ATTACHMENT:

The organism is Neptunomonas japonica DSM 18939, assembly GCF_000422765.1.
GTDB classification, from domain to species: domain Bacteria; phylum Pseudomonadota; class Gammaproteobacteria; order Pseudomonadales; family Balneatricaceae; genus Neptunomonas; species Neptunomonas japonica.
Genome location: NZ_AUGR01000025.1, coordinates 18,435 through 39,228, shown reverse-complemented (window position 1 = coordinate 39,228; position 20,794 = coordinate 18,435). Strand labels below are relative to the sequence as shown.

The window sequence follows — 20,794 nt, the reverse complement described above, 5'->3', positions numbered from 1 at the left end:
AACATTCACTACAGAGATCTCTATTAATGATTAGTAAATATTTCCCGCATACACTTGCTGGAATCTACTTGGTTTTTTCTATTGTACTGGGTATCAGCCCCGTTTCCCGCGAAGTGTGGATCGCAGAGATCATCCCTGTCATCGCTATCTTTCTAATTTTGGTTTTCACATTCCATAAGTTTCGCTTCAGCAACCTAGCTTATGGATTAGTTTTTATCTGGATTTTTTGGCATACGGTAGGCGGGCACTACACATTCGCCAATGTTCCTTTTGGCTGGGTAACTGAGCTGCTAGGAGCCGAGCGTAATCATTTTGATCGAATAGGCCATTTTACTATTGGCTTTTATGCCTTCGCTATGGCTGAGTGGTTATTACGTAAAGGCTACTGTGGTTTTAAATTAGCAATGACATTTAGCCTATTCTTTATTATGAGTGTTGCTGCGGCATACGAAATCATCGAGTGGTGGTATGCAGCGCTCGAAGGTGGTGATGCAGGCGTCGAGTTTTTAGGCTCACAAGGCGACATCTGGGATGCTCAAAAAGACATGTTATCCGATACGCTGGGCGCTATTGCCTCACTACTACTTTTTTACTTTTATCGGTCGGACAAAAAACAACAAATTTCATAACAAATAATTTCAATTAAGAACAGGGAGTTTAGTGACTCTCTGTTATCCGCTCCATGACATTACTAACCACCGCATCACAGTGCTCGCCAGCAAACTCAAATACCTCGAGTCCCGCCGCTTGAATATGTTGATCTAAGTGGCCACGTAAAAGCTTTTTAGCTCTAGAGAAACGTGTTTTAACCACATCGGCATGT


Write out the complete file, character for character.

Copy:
The organism is Neptunomonas japonica DSM 18939, assembly GCF_000422765.1.
GTDB classification, from domain to species: domain Bacteria; phylum Pseudomonadota; class Gammaproteobacteria; order Pseudomonadales; family Balneatricaceae; genus Neptunomonas; species Neptunomonas japonica.
Genome location: NZ_AUGR01000025.1, coordinates 18,435 through 39,228, shown reverse-complemented (window position 1 = coordinate 39,228; position 20,794 = coordinate 18,435). Strand labels below are relative to the sequence as shown.

The window sequence follows — 20,794 nt, the reverse complement described above, 5'->3', positions numbered from 1 at the left end:
AACATTCACTACAGAGATCTCTATTAATGATTAGTAAATATTTCCCGCATACACTTGCTGGAATCTACTTGGTTTTTTCTATTGTACTGGGTATCAGCCCCGTTTCCCGCGAAGTGTGGATCGCAGAGATCATCCCTGTCATCGCTATCTTTCTAATTTTGGTTTTCACATTCCATAAGTTTCGCTTCAGCAACCTAGCTTATGGATTAGTTTTTATCTGGATTTTTTGGCATACGGTAGGCGGGCACTACACATTCGCCAATGTTCCTTTTGGCTGGGTAACTGAGCTGCTAGGAGCCGAGCGTAATCATTTTGATCGAATAGGCCATTTTACTATTGGCTTTTATGCCTTCGCTATGGCTGAGTGGTTATTACGTAAAGGCTACTGTGGTTTTAAATTAGCAATGACATTTAGCCTATTCTTTATTATGAGTGTTGCTGCGGCATACGAAATCATCGAGTGGTGGTATGCAGCGCTCGAAGGTGGTGATGCAGGCGTCGAGTTTTTAGGCTCACAAGGCGACATCTGGGATGCTCAAAAAGACATGTTATCCGATACGCTGGGCGCTATTGCCTCACTACTACTTTTTTACTTTTATCGGTCGGACAAAAAACAACAAATTTCATAACAAATAATTTCAATTAAGAACAGGGAGTTTAGTGACTCTCTGTTATCCGCTCCATGACATTACTAACCACCGCATCACAGTGCTCGCCAGCAAACTCAAATACCTCGAGTCCCGCCGCTTGAATATGTTGATCTAAGTGGCCACGTAAAAGCTTTTTAGCTCTAGAGAAACGTGTTTTAACCACATCGGCATGT